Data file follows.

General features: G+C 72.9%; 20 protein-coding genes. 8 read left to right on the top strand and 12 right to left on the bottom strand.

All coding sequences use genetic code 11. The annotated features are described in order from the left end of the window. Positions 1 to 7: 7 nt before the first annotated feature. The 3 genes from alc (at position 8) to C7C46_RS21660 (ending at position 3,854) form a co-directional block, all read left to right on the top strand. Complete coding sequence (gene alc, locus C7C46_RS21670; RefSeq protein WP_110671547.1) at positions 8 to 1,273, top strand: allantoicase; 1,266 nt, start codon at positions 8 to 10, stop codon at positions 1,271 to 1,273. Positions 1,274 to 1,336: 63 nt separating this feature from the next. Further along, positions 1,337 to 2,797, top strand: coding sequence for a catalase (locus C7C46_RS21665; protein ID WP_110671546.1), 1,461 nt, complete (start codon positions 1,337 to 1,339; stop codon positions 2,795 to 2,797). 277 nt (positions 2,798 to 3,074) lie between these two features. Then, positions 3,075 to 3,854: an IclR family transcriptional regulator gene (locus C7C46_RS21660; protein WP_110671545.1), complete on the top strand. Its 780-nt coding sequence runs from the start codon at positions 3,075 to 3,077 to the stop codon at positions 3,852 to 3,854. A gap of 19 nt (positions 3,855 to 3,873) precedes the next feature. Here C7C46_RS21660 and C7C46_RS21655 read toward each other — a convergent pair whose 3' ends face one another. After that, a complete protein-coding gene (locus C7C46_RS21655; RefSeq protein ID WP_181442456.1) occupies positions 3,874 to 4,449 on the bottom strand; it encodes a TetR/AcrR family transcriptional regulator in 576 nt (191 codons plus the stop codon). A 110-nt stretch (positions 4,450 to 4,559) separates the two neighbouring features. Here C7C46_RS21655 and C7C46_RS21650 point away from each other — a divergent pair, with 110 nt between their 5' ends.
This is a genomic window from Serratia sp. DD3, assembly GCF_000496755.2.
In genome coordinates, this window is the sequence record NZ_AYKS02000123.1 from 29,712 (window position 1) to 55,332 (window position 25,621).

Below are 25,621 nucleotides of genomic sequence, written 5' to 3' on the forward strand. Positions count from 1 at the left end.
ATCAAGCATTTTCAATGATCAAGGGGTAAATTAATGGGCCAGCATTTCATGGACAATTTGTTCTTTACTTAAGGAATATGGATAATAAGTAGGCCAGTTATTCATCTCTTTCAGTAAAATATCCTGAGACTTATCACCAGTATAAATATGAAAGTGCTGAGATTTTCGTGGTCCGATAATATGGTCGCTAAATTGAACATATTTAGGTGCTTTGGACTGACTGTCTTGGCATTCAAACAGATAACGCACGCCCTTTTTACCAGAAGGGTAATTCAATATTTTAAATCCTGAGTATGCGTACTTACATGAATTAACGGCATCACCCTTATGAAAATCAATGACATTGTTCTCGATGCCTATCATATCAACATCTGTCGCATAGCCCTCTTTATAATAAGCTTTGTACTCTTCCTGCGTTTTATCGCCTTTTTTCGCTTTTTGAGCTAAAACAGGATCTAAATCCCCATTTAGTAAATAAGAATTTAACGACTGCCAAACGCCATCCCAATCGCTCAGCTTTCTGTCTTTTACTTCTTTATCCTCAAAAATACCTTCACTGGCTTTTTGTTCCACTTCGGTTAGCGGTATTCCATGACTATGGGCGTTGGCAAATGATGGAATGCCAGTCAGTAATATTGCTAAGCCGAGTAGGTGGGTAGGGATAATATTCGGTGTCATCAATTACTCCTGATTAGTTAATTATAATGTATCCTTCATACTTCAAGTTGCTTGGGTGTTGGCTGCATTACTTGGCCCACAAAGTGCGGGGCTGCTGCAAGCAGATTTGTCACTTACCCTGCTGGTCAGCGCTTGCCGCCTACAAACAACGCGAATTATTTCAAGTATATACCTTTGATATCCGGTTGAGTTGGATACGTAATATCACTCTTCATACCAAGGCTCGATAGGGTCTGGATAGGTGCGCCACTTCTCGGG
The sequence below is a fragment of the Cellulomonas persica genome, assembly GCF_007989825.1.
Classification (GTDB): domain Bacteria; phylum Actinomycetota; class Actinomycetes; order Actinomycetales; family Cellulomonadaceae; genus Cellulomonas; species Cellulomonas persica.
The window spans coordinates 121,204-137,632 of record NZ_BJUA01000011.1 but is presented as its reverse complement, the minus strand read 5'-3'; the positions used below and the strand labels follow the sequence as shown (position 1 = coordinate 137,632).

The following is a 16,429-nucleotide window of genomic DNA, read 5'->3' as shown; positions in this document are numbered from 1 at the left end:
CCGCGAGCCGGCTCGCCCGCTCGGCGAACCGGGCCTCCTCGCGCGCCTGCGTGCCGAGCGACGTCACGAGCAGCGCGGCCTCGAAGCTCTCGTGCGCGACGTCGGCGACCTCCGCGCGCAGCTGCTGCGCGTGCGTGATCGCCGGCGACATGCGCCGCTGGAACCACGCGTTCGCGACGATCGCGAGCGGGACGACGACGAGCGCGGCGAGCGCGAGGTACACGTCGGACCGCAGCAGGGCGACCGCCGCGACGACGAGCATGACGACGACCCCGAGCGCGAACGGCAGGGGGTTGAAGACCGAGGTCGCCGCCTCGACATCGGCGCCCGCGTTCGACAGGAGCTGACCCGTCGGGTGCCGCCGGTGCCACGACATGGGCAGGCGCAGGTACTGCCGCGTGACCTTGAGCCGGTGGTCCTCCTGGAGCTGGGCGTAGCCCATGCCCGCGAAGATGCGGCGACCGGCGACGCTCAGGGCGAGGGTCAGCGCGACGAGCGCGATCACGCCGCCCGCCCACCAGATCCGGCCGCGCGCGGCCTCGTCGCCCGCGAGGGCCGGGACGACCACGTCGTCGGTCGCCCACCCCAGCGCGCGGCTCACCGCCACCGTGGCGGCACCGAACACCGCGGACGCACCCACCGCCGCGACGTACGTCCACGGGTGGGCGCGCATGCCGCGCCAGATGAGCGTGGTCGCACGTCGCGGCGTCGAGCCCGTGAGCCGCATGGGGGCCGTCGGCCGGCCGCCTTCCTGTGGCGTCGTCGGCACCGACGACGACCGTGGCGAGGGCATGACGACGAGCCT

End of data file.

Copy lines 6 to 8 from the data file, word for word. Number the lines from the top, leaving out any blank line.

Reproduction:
ATCAAGCATTTTCAATGATCAAGGGGTAAATTAATGGGCCAGCATTTCATGGACAATTTGTTCTTTACTTAAGGAATATGGATAATAAGTAGGCCAGTTATTCATCTCTTTCAGTAAAATATCCTGAGACTTATCACCAGTATAAATATGAAAGTGCTGAGATTTTCGTGGTCCGATAATATGGTCGCTAAATTGAACATATTTAGGTGCTTTGGACTGACTGTCTTGGCATTCAAACAGATAACGCACGCCCTTTTTACCAGAAGGGTAATTCAATATTTTAAATCCTGAGTATGCGTACTTACATGAATTAACGGCATCACCCTTATGAAAATCAATGACATTGTTCTCGATGCCTATCATATCAACATCTGTCGCATAGCCCTCTTTATAATAAGCTTTGTACTCTTCCTGCGTTTTATCGCCTTTTTTCGCTTTTTGAGCTAAAACAGGATCTAAATCCCCATTTAGTAAATAAGAATTTAACGACTGCCAAACGCCATCCCAATCGCTCAGCTTTCTGTCTTTTACTTCTTTATCCTCAAAAATACCTTCACTGGCTTTTTGTTCCACTTCGGTTAGCGGTATTCCATGACTATGGGCGTTGGCAAATGATGGAATGCCAGTCAGTAATATTGCTAAGCCGAGTAGGTGGGTAGGGATAATATTCGGTGTCATCAATTACTCCTGATTAGTTAATTATAATGTATCCTTCATACTTCAAGTTGCTTGGGTGTTGGCTGCATTACTTGGCCCACAAAGTGCGGGGCTGCTGCAAGCAGATTTGTCACTTACCCTGCTGGTCAGCGCTTGCCGCCTACAAACAACGCGAATTATTTCAAGTATATACCTTTGATATCCGGTTGAGTTGGATACGTAATATCACTCTTCATACCAAGGCTCGATAGGGTCTGGATAGGTGCGCCACTTCTCGGG
The sequence below is a fragment of the Cellulomonas persica genome, assembly GCF_007989825.1.
Classification (GTDB): domain Bacteria; phylum Actinomycetota; class Actinomycetes; order Actinomycetales; family Cellulomonadaceae; genus Cellulomonas; species Cellulomonas persica.